About Andrew Hay

Andrew Hay is an information security industry veteran with close to 20 years of experience as a security practitioner, industry analyst, and executive. As the Chief Information Security Officer (CISO) at DataGravity, Inc., he advocates for the company’s total information security needs and is responsible for the development and delivery of the company’s comprehensive information security strategy.

Andrew has served in various roles and responsibilities at a number of companies including OpenDNS (now a Cisco company), CloudPassage, Inc., 451 Research, the University of Lethbridge, Capital G Bank Ltd. (now Clarien Bank Bermuda), Q1 Labs (now IBM), Nokia (now Check Point), Nortel Networks, Magma Communications (now Primus Canada), and Taima Corp (now Convergys).

Andrew is frequently approached to provide expert commentary on security-industry developments, and has been featured in such publications as Forbes, Bloomberg, Wired, USA Today, International Business Times, Sacramento Bee, Delhi Daily News, Austin Business Journal, Ars Technica, RT, VentureBeat, LeMondeInformatique, eWeek, TechRepublic, Infosecurity Magazine, The Data Center Journal, TechTarget, Network World, Computerworld, PCWorld, and CSO Magazine.

Diving into the Issues: Observations from SOURCE and AtlSecCon

Last week I had the pleasure of presenting three times, at two conferences, in two different countries: SOURCE in Boston, MA and at the Atlantic Security Conference (AtlSecCon) in Halifax, NS, Canada.

The first event of my week was SOURCE Boston. This year marked the tenth anniversary of SOURCE Conference and it continues to pride itself on being one of the only venues that brings business, technology and security professionals together under one roof to focus on real-world, practical security solutions for some of todays toughest security issues. Though I was only there for the first day, I was able to catch up with friends, play some Hacker Movie Trivia with Paul Asadoorian (@securityweekly), and chat with attendees on some of the biggest challenges we face around detecting and mitigating ransomware attacks.

After my presentation, I rushed off to Logan Airport to sit in, on what I now choose to call, the “Air Canada Ghetto” – a small three gate departure area segregated from the rest of the airport and its amenities. A minor four hour delay later, I was on my way to Halifax for AtlSecCon.

Between meetings and casual conversations I was enlightened by several presentations. Raf Los (@Wh1t3Rabbit), managing director of solutions research & development at Optiv, discussing Getting Off the Back Foot – Employing Active Defence which talked about an outcome-oriented and capabilities-driven model for more effective enterprise security.

After his talk, Aunshul Rege (@prof_rege), an assistant professor with the Criminal Justice department at Temple University, gave a very interesting talk entitled Measuring Adversarial Behavior in Cyberattacks. With a background in criminology, Aunshul presented her research from observations and interviews conducted at the Industrial Control Systems Computer Emergency Response Team’s (ICS-CERT) Red/Blue cybersecurity training exercise held at Idaho National Laboratory. Specifically, she covered how adversaries might engage in research and planning, offer team support, manage conflict between group members, structure attack paths (intrusion chains), navigate disruptions to their attack paths, and how limited knowledge bases and self-induced mistakes can possibly impact adversaries.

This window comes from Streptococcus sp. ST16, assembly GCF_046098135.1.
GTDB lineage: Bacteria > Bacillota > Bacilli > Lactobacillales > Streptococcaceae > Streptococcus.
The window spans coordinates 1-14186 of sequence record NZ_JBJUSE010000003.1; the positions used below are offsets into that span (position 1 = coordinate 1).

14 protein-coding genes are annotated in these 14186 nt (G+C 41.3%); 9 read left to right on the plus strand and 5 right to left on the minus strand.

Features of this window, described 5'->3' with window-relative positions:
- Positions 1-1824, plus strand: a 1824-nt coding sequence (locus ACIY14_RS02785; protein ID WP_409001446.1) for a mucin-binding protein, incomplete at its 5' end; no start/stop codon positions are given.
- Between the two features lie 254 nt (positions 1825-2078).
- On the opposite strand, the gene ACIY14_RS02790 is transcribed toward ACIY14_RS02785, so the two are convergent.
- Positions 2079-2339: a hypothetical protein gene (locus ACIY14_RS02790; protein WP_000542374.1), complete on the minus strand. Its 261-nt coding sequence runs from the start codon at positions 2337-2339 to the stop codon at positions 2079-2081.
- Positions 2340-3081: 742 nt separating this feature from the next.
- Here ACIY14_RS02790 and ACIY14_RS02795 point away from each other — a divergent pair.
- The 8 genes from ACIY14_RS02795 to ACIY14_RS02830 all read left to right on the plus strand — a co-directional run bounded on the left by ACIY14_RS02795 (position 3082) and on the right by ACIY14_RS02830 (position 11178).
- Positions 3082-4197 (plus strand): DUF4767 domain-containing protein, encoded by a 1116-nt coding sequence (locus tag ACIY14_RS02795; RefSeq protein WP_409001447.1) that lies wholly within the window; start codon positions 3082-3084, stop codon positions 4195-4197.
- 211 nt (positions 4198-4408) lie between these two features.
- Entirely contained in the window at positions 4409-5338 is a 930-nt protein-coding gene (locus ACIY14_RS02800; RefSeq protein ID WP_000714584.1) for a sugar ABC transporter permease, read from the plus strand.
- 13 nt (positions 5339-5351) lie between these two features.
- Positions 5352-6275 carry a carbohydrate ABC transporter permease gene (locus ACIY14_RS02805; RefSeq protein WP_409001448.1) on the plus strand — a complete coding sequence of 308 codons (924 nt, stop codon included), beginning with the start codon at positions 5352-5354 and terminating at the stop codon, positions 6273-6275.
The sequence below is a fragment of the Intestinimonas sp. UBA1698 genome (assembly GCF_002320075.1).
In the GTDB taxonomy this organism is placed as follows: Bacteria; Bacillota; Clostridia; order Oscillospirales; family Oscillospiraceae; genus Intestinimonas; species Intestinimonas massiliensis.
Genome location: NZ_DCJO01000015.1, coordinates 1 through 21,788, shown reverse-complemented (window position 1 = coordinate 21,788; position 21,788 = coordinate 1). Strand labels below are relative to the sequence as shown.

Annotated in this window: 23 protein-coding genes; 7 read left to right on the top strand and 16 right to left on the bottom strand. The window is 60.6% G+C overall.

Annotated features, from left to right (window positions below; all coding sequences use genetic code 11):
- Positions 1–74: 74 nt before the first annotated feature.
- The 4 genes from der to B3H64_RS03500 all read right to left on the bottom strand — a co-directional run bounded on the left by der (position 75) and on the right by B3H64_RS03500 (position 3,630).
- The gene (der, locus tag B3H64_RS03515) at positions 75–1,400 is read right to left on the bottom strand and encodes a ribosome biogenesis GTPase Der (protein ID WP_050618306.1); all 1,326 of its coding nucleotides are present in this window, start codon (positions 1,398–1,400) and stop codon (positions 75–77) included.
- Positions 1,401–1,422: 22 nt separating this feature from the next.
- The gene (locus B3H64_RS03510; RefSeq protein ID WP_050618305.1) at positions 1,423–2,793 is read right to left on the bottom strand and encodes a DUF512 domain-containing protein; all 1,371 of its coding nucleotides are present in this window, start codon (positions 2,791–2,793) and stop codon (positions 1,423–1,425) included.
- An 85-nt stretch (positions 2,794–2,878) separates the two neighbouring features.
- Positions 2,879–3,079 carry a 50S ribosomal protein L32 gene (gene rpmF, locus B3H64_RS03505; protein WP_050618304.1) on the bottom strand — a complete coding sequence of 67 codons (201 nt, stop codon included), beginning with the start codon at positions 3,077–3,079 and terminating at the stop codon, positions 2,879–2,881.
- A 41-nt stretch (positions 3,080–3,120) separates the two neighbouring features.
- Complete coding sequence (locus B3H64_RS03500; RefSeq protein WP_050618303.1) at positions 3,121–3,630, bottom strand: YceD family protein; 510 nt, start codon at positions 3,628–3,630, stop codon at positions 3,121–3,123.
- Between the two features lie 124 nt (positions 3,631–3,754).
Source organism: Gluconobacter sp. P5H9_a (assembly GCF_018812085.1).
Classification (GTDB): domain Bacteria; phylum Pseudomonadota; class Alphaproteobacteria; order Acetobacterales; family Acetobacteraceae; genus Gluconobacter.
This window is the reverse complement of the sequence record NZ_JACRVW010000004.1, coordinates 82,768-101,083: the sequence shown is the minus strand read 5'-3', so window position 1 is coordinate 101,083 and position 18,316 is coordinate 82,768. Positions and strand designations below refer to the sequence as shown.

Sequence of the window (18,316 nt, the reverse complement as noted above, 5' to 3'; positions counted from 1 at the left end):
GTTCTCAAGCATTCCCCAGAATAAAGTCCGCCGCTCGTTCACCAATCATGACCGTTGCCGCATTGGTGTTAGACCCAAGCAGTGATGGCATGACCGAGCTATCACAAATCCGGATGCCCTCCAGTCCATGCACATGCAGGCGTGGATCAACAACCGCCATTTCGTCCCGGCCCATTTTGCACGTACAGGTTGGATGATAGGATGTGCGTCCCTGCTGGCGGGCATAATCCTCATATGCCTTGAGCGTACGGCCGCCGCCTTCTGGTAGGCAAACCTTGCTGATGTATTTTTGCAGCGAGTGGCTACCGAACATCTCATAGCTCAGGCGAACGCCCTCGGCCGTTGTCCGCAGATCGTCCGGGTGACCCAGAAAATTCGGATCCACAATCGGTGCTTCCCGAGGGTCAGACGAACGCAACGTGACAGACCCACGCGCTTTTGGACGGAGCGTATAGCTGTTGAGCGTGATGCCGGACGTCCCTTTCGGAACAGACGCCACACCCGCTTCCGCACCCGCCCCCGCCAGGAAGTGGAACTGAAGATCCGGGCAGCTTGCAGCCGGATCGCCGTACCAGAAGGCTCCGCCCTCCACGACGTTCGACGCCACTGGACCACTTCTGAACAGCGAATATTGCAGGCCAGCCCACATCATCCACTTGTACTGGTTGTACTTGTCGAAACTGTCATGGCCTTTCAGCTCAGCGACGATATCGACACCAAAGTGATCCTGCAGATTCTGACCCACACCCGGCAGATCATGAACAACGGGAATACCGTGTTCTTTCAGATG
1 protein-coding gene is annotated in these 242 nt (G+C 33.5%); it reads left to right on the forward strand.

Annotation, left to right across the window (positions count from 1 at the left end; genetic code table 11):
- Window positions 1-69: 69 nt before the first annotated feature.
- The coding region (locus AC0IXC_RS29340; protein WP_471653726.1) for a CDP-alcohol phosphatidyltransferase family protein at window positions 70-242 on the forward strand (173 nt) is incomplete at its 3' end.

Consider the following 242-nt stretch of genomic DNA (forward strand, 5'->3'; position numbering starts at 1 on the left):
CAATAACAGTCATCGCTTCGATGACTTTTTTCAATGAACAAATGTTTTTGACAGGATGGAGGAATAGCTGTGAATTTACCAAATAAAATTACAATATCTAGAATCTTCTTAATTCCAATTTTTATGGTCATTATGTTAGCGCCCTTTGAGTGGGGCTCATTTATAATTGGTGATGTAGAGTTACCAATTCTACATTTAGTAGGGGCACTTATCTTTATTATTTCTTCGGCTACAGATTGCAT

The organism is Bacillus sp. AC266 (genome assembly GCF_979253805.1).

The last presentation was Mark Nunnikhoven’s (@marknca) highlighting Is Your Security Team Set up To Fail? Mark, the VP of cloud research at Trend Micro and a personal friend, examined the current state of IT security programs and teams…delving into the structure, goals, and skills prioritized by the industry.

The second day of the conference was filled with meetings for me but I was able to sit through Michael Joyce’s talk entitled A Cocktail Recipe for Improving Canadian Cybersecurity.  Joyce described the goals and objectives of The Smart Cybersecurity Network (SERENE-RISC) – a federally funded, not-for-profit knowledge mobilization network created to improve the general public’s awareness of cybersecurity risks and to empower all to mitigate them through knowledge. He was an excellent presenter and served as a call to action for those looking to help communicate the need for cybersecurity to all Canadians.

At both conferences I presented my latest talk entitled The Not-So-Improbable Future of Ransomware which explored how thousands of years of human kidnap and ransom doctrine have served as a playbook for ransomware campaign operators to follow. It was well received by both audiences and sparked follow-up conversations and discussions throughout the week. The SOURCE version can be found here and the AtlSecCon version here.

The conversation was received some early praise on the SOURCE session in addition to written pieces by Bill Brenner (@billbrenner70) from Sophos:


And Taylor Armerding (@tarmerding2) from CSO:


At AtlSecCon I joined a panel entitled Security Modelling Fundamentals: Should Security Teams Model a SOC Around Threats or Just Build Layers? Chaired by Tom Bain (@tmbainjr1), VP of marketing at CounterTack, the session served as a potpourri of security threats and trends ranging from ransomware, to regulation, to attack mitigation. It was quite fun and a great way to end the day.

Though it was a long series of flights home to the Bay Area I thoroughly enjoyed both conferences. I would highly recommend attending and/or speaking at both next year if you are provided with the opportunity.

Next up, (ISC)² CyberSecureGov 2017 in Washington, D.C. and the Rocky Mountain Information Security Conference (RMISC) in Denver, CO. Perhaps I’ll see some of our readers there!

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Andrew Hay